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How and What House Title Insurance Protects You From

Monday, July 11, 2022

The title insurance industry paid over $132 million in claims during Q1 of 2021 alone. 

So if you're in the process of buying a home, you'll want to factor in house title insurance to your closing costs. Without it, you could be stuck paying the costly damages to rectify a defective title. 

This article will discuss what title insurance protects you from in the homebuying process. Keep reading as we dive in.

What Is Title Insurance?

The title of a home represents the owner's legal rights to the property. Thus, you must ensure the title is clear and free from liens or other ownership claims when purchasing a property. 

If you don't, you'll be responsible for remedying any title issues yourself. 

However, home title insurance protects mortgage lenders and homebuyers from potential title problems after the title is transferred. Most insurance policies cover all common title claims such as back taxes and conflicting wills.

There are two types of title insurance: one for lenders and one for owners.

Lender's Title Insurance

If you're taking out a mortgage on a property, your lender will require you to purchase lender's title insurance. Even though the home buyer pays for the insurance, it protects the lender if the seller cannot legally transfer title rights.

Should there be a problem with the property, the lender has the first claim on the property above any other liens.

Usually, you will need to have a policy that covers the entire mortgage amount. 

Should there come a time when you want to refinance your mortgage, you'll need to buy a new lender's title insurance policy. However, since you will have less to pay on your mortgage, you'll get a cheaper rate.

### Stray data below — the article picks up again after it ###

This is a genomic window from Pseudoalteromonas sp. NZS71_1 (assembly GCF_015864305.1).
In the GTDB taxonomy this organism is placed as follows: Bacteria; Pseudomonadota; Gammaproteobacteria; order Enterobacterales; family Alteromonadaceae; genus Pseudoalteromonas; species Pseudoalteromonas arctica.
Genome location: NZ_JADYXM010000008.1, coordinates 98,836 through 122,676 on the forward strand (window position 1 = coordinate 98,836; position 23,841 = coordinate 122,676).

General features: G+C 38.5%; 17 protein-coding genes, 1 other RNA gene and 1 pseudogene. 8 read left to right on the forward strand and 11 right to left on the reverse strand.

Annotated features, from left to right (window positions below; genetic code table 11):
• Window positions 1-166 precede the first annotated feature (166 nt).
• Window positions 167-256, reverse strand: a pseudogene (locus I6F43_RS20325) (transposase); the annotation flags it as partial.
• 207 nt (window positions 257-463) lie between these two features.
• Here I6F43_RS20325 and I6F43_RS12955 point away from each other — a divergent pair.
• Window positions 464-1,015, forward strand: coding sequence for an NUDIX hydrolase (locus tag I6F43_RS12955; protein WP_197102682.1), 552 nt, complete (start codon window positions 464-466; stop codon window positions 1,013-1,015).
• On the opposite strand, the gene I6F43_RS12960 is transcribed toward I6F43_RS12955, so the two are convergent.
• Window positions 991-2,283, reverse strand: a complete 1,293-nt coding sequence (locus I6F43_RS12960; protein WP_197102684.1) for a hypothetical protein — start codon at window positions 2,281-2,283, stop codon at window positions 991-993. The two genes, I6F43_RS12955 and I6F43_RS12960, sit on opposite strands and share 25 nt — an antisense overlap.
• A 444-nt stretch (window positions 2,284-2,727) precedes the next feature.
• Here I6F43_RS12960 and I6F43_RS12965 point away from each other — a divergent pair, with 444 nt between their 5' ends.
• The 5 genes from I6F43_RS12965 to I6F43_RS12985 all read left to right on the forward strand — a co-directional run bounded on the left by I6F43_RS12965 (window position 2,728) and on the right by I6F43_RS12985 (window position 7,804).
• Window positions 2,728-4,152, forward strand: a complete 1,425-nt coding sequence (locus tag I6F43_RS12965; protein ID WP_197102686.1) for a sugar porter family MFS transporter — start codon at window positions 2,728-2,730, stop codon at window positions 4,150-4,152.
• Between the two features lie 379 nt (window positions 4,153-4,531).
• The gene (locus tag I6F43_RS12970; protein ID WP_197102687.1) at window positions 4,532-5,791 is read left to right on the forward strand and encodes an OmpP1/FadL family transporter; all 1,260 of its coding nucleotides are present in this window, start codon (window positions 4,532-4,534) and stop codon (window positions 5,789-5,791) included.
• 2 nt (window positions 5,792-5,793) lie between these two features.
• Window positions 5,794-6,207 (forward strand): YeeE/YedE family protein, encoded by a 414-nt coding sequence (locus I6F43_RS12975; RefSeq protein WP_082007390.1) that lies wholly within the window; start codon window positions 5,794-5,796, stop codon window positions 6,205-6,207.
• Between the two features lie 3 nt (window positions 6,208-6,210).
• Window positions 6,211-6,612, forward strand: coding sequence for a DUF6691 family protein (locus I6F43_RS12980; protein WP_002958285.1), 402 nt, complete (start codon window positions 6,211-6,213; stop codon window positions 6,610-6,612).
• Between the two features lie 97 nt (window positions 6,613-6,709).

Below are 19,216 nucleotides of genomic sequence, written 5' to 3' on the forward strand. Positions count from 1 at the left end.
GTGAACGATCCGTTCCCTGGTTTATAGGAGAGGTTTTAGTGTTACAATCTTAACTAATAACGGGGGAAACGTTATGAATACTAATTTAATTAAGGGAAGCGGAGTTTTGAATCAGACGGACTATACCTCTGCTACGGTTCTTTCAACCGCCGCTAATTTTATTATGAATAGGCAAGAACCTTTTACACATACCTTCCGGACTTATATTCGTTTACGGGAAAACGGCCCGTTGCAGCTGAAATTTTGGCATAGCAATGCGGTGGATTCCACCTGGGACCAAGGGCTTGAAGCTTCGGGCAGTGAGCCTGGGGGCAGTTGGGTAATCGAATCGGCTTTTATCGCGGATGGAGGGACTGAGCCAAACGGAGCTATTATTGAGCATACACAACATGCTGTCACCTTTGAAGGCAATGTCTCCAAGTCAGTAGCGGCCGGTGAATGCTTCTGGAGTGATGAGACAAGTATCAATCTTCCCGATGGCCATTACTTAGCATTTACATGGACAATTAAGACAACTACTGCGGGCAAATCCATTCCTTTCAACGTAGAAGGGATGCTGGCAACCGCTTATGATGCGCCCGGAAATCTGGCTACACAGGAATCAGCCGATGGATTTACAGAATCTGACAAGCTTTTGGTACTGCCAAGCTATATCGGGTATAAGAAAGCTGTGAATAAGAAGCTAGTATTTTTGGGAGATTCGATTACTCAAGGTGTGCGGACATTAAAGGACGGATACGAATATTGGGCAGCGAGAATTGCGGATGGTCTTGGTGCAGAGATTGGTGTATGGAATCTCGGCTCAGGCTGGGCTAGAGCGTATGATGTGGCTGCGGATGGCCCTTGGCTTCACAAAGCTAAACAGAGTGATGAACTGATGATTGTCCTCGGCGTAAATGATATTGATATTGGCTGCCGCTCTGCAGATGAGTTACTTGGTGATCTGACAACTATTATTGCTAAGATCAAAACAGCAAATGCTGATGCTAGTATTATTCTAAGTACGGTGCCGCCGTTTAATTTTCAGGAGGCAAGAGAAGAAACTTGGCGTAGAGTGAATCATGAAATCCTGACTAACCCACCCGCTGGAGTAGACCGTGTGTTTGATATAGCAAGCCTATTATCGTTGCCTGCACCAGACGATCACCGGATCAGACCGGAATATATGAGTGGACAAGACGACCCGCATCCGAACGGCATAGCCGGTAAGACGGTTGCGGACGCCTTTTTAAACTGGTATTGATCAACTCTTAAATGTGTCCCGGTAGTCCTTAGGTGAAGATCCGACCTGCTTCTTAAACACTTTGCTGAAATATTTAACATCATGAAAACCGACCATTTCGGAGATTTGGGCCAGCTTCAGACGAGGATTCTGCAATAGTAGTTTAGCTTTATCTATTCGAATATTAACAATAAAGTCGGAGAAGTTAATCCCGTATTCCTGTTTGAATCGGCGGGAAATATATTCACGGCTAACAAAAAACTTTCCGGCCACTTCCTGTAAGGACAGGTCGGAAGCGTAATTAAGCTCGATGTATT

If you pay cash for your new home, you will not need to get lender's title insurance since you don't have a lender.

Owner's Title Insurance

You'll also need to purchase owner's title insurance to protect yourself from title problems. This insurance is optional, but experts highly recommend it. 

A title can be defective even if nothing comes up in a public records search. Sometimes, doing your due diligence isn't enough to identify a title problem.

By purchasing an owner's title insurance policy, you ensure you also receive protection in the event of a title issue at any point during your ownership of the property.

For example, if an unknown heir to the property claims ownership five years after you buy the house, your title insurance policy will still be effective and help you settle the dispute. 

Often, filing specific legal paperwork is enough to clear up a title defect. But in this example, you'll need to pay to remove the heir from making a claim on the property. Naturally, you wouldn't want that payment coming out of your wallet. 

Plus, your title insurance will help cover the costs of hiring a real estate attorney to help you properly handle the defect.

Common Title Defects Covered by Title Insurance